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Wed, Apr 19, 2000

Door-to-door limit plan draws fire in Lorain


LORAIN -- A proposal to ban door-to-door soliciting after dark in Lorain is being opposed by the local chapter of the American Civil Liberties Union which says the measure would infringe on free speech rights.

The ordinance, sponsored by Councilwoman Anne Molnar, D-at-large, was prompted by elderly residents who were alarmed by recent door-to-door solicitors from Ohio Citizen Action, according to Molnar.

'This is highly questionable,' said the Rev. Steve Behr, local ACLU branch chairman. 'It's a badly written law that prohibits free speech. You can't do that.'

Behr pointed out that those running for political office would be unfairly regulated to canvassing on the weekends because it is dark by the time many working people get home for most of the year.

The proposed ordinance was referred to ACLU attorneys yesterday, Behr said.

Ohio Citizen Action, a political watchdog group, was canvassing neighborhoods recently to raise support for a citywide ban on the potentially-toxic metal beryllium. The beryllium ban is being debated by City Council after more than a year of consideration.

Molnar, who has publicly come out against the beryllium ban, denied the solicitation ordinance was specifically intended to stop the political group.

'It's not focused on the Ohio Citizen's group,' Molnar said. 'I have spoken with seniors who were frightened by a person from that group, but the ordinance is directed at any peddler or any solicitor.'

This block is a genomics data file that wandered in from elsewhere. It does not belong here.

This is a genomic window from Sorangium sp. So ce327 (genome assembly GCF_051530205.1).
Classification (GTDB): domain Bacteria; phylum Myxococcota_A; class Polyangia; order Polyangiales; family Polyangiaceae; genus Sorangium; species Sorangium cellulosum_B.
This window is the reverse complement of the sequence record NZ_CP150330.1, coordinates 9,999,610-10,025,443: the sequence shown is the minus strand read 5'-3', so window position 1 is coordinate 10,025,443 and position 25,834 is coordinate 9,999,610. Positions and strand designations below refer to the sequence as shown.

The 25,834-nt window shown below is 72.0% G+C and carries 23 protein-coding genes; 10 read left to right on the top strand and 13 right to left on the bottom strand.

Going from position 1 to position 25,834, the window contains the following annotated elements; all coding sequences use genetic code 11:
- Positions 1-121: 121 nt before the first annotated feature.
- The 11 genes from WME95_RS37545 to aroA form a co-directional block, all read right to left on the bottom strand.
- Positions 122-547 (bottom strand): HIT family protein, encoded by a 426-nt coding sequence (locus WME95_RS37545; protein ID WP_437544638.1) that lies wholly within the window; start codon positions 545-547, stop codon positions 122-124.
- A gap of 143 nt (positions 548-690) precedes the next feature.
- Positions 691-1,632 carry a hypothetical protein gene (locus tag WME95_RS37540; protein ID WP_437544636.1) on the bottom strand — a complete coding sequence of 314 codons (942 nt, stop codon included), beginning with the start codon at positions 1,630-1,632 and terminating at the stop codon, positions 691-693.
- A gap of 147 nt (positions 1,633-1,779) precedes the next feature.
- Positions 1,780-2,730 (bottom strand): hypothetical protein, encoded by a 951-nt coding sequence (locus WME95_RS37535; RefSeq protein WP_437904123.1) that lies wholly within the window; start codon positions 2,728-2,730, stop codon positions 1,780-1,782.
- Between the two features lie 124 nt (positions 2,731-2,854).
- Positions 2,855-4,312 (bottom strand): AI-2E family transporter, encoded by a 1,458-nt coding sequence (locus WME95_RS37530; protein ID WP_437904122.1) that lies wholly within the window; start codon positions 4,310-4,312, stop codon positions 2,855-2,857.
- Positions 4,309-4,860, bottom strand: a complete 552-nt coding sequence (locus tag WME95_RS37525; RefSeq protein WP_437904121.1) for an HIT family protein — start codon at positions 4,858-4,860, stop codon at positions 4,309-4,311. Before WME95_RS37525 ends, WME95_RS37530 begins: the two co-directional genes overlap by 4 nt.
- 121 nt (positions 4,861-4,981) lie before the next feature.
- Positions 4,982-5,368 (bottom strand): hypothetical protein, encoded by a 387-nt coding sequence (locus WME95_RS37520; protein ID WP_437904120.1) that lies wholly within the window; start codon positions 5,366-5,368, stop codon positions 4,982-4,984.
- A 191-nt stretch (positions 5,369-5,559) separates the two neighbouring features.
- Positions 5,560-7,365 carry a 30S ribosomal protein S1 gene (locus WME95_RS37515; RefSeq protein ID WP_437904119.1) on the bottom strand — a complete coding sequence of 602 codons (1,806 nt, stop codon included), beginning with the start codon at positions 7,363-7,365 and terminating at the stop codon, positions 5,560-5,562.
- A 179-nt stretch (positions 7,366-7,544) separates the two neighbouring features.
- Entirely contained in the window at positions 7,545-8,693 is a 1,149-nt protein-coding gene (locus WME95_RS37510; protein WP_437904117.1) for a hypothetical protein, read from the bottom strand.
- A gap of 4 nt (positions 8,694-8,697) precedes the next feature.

Molnar refused to reveal the identity of the residents who she said had contacted her. Molnar said the citizens feared retaliation if they are identified.

'(The ACLU) is entitled to their opinion,' Molnar said. 'But I am the senior (citizen) on council and I do not want any retaliation against these people. Some seniors may be intimidated, but I will not be intimidated.'

The ACLU's challenge may be irrelevant as the city's Law Department was busy yesterday re-drafting the ordinance to regulate the hours for door-to-door solicitation from 9 a.m. to 9 p.m. The ordinance, first introduced at a regular City Council meeting Monday night, was sent to committee for further discussion.

City Law Director Mark Provenza said rulings by higher courts have endorsed the 12-hour allotment for door-to-door solicitation because it allows for freedom of speech, but prevents residents from being harassed late at night.

'Courts have ruled that the term 'sunset' is too ambiguous, so it's unconstitutional,' Provenza said. 'However, they have said you can state a certain time.'

Residents seeking additional protection can post a 'No Soliciting' sign on their door, and solicitors who ignore the sign would be subject to prosecution, Provenza said


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